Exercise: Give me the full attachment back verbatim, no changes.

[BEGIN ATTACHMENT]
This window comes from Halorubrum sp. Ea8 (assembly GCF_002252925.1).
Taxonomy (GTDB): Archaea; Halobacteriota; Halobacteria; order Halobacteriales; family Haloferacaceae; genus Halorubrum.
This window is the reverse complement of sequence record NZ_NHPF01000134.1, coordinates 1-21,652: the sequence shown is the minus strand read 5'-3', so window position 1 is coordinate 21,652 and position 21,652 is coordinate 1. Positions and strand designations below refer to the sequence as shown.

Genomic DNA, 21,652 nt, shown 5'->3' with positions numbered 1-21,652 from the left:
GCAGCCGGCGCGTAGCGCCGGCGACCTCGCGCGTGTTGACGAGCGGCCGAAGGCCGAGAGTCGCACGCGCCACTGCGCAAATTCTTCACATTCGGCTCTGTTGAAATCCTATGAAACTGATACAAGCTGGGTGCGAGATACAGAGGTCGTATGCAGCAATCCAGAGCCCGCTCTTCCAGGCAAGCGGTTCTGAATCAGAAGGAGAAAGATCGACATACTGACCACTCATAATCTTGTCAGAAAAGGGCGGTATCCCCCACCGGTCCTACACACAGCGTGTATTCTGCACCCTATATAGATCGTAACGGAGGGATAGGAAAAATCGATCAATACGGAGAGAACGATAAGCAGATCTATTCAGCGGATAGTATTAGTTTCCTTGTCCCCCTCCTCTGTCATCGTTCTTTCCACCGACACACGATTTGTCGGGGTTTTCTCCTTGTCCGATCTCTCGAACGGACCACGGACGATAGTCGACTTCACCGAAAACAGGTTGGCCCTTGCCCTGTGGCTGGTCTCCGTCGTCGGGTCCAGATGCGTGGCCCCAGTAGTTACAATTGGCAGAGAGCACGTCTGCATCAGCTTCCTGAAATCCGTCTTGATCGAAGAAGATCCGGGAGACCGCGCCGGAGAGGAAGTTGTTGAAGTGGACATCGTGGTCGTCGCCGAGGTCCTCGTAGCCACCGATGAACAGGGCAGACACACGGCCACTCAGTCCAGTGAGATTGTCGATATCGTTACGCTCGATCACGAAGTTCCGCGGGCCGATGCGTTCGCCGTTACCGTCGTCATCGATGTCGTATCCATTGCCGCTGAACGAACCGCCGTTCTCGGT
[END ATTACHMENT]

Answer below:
This window comes from Halorubrum sp. Ea8 (assembly GCF_002252925.1).
Taxonomy (GTDB): Archaea; Halobacteriota; Halobacteria; order Halobacteriales; family Haloferacaceae; genus Halorubrum.
This window is the reverse complement of sequence record NZ_NHPF01000134.1, coordinates 1-21,652: the sequence shown is the minus strand read 5'-3', so window position 1 is coordinate 21,652 and position 21,652 is coordinate 1. Positions and strand designations below refer to the sequence as shown.

Genomic DNA, 21,652 nt, shown 5'->3' with positions numbered 1-21,652 from the left:
GCAGCCGGCGCGTAGCGCCGGCGACCTCGCGCGTGTTGACGAGCGGCCGAAGGCCGAGAGTCGCACGCGCCACTGCGCAAATTCTTCACATTCGGCTCTGTTGAAATCCTATGAAACTGATACAAGCTGGGTGCGAGATACAGAGGTCGTATGCAGCAATCCAGAGCCCGCTCTTCCAGGCAAGCGGTTCTGAATCAGAAGGAGAAAGATCGACATACTGACCACTCATAATCTTGTCAGAAAAGGGCGGTATCCCCCACCGGTCCTACACACAGCGTGTATTCTGCACCCTATATAGATCGTAACGGAGGGATAGGAAAAATCGATCAATACGGAGAGAACGATAAGCAGATCTATTCAGCGGATAGTATTAGTTTCCTTGTCCCCCTCCTCTGTCATCGTTCTTTCCACCGACACACGATTTGTCGGGGTTTTCTCCTTGTCCGATCTCTCGAACGGACCACGGACGATAGTCGACTTCACCGAAAACAGGTTGGCCCTTGCCCTGTGGCTGGTCTCCGTCGTCGGGTCCAGATGCGTGGCCCCAGTAGTTACAATTGGCAGAGAGCACGTCTGCATCAGCTTCCTGAAATCCGTCTTGATCGAAGAAGATCCGGGAGACCGCGCCGGAGAGGAAGTTGTTGAAGTGGACATCGTGGTCGTCGCCGAGGTCCTCGTAGCCACCGATGAACAGGGCAGACACACGGCCACTCAGTCCAGTGAGATTGTCGATATCGTTACGCTCGATCACGAAGTTCCGCGGGCCGATGCGTTCGCCGTTACCGTCGTCATCGATGTCGTATCCATTGCCGCTGAACGAACCGCCGTTCTCGGT